The Illinois State’s Attorneys Association and the Illinois Municipal League are also pushing for changes. They are all worried about excessive access to public records that would produce a need to hire more people to attend to the records retrieval and would result in having to fire someone else in the state's payroll.
The organizations "would scuttle provisions" for a counselor assigned to records access disputes and would have subpoena power. The counselor would issue decisions infallible except by a judge. Those opposing the amendment bill think that it's going to cause more trouble for the state.
Prosecutors and the municipal league officials say the bill on the governor’s desk would give too much power to one person in addition to making too much work for the receivers of FOIA requests. They oppose criminalizing FOIA violations.
"With this new law, providing paperwork about governments' activities becomes more important than the activities themselves," Frang writes. "It is regrettable that there may be cases where municipalities will be forced to lay off firefighters and police officers so that they can afford more FOIA lawyers and other responders to help comply with this 'primary duty.'"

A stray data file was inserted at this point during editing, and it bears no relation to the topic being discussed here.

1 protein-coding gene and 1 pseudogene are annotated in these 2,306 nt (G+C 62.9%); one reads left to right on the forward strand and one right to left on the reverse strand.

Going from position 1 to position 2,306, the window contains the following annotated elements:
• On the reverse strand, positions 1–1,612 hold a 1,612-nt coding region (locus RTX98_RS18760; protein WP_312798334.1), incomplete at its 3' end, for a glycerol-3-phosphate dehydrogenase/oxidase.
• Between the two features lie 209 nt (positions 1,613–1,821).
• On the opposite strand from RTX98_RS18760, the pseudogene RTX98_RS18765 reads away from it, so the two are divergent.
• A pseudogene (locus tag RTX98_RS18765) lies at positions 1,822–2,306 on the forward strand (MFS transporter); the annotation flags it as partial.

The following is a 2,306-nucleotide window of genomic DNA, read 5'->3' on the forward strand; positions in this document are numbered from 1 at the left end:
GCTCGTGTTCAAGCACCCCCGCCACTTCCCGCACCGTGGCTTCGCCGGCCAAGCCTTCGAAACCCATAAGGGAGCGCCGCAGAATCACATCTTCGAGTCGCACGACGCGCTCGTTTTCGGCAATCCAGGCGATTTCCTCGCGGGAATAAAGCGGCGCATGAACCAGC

The state's attorney association is concerned that undercover operatives and informants will be in danger of exposure.
Don Craven is the acting director of the Illinois Press Association and a Springfield lawyer who concentrates on public-records law and he says this claim is nonsense because the bill already has clauses protecting these situations.
The Illinois Municipal League wrote a letter in opposition of the amendment bill, saying the state will have to fire police officers and fire fighters in order to higher clerks to do the Freedom of Information Act processing and lawyers to fight the nuisance requests.
The state's attorneys association also wrote a letter to Quinn saying the bill would threaten the state having confidential informants and undercover officers and violate the privacy of crime victims, but the letter did not support the claims.
The Municipal League's letter tells Quinn that citizens will exploit the first-50-pages-are-free rule by sending in requests for 50 pages or less to receive the information they seek. It stated that "FOIA is often used as a political tool not to gather information but to harass and harangue public officials."
"There are questions as to whether the FOIA officer is a de jure or de facto officer, which may trigger issues with appointment procedures and with restrictions on holding multiple offices," the letter says. "There are also potential collective bargaining issues at play."